The February Man

Evolving Consciousness and Identity in Hypnotherapy
Volume 9: Collected Works of Milton H. Erickson, MD

Ernest L. Rossi, PhD, Roxanna Erickson-Klein, PhD and Kathryn Rossi, PhD, Editors

This book is available through or The Milton H. Erickson Foundation Press.

This volume is a rare record of Milton H. Erickson’s pioneering genius and facilitating the evolution of new patterns of consciousness and identity in a young woman. It is the only completely documented report of an entire hypnotherapeutic case from the middle phase of Erickson’s career, when his innovative approaches were being developed. This book brilliantly illustrates the actual words and methods used by Erickson that are currently transforming the meaning and essence of the entire field of psychotherapy. Therapists of all persuasions will appreciate the detailed commentaries offered by Erickson himself on the wise, ways, and means of his naturalistic and permissive approaches to healing.

The February Man is a fascinating case study which illustrates the use of multiple levels of consciousness and meaning too access and therapeutically reframed traumatic memories that were the source a very severe phobias and depression. Erikson’s masterful use of minimal cues and indirect suggestion enables him to assume the supportive role of the “February Man” who “visits”” the patient many times during profound states of age regression. During these sessions Erickson evokes and utilizes many classical hypnotic phenomena (such as automatic writing, time distortion, and amnesia) to facilitate that “reassociation and resynthesis” of the inner life which he regards as the essence of the cure. As the February Man, he provides the patient with the seeds for new development in her adult personality and with a more complete view of herself and the world in transition.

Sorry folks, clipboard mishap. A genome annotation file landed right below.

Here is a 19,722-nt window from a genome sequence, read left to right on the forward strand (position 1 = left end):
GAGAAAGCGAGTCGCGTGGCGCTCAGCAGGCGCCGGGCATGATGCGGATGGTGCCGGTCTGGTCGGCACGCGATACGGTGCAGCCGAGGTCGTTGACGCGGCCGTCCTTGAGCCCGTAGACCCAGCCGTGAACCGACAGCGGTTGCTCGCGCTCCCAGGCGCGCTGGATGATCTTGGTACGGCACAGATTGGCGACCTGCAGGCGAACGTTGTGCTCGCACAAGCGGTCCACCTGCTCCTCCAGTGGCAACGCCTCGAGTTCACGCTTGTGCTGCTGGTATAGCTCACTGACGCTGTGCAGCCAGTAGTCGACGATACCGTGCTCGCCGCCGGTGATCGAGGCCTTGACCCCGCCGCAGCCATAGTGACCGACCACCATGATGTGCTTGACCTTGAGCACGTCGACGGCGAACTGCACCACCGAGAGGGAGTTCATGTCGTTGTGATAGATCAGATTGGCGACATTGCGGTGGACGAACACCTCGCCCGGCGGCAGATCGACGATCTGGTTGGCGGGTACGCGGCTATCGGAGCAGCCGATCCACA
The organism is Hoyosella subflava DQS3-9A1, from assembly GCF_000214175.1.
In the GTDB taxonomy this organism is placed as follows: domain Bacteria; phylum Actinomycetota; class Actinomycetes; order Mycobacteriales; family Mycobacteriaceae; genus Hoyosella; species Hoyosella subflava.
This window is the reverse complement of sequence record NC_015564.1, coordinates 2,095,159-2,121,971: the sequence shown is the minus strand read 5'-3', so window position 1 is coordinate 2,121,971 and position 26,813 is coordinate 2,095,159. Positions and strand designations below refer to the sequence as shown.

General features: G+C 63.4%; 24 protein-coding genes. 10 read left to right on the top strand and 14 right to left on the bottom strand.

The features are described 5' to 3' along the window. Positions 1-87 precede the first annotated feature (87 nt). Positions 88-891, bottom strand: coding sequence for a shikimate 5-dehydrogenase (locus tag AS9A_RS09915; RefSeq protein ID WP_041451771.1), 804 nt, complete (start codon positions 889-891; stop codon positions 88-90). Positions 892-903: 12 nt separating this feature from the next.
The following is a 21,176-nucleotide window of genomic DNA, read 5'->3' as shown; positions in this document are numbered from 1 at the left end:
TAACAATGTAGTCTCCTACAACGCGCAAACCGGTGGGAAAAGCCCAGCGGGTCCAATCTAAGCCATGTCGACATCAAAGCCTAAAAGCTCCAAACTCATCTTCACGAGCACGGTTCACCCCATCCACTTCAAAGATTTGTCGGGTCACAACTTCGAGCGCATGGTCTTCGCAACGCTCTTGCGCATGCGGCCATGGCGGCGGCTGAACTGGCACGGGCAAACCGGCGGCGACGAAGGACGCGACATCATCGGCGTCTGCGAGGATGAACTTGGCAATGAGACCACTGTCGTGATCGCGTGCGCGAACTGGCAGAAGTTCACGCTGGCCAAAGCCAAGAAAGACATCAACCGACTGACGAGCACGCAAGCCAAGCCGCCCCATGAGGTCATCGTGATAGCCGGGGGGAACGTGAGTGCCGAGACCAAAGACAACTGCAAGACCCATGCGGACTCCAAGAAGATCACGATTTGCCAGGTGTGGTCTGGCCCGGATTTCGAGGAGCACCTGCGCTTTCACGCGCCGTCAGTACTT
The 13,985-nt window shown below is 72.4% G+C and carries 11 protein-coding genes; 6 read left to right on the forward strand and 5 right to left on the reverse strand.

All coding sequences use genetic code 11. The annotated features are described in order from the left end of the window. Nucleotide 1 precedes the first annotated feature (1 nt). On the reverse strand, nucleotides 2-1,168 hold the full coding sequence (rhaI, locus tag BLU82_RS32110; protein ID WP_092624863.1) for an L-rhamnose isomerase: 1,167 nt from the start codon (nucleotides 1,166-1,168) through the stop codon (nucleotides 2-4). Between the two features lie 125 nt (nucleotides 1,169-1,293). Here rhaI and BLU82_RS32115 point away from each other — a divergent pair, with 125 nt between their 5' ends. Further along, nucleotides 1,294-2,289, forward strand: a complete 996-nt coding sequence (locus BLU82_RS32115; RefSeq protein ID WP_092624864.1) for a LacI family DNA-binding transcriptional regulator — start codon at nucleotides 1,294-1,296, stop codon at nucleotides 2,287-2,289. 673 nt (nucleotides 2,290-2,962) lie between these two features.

The February Man makes available for the first time the complete, verbatim transcripts and commentaries of a life and transformation that is a Rosetta stone for understanding the new hypnosis. This intimate portrait will be treasured by all who seek to grow along with one of the most humane therapists of our time.

Having unearthed a full transcript of Erickson doing therapy in 1945, Rossi embellishes it with a pithy commentary between Erickson and Rossi in 1979 reflecting back on the rich microdynamics of the treatment conducted more than 3 decades earlier. This is not just any therapy. It is the February Man, one of Erickson’s most ingenious cases… Witness the extraordinary precision of one of history’s most inventive therapists and learn new insights into how people associate and react.

—Jeffrey K. Zeig, PhD
Director, The Milton H. Erickson Foundation
Phoenix AZ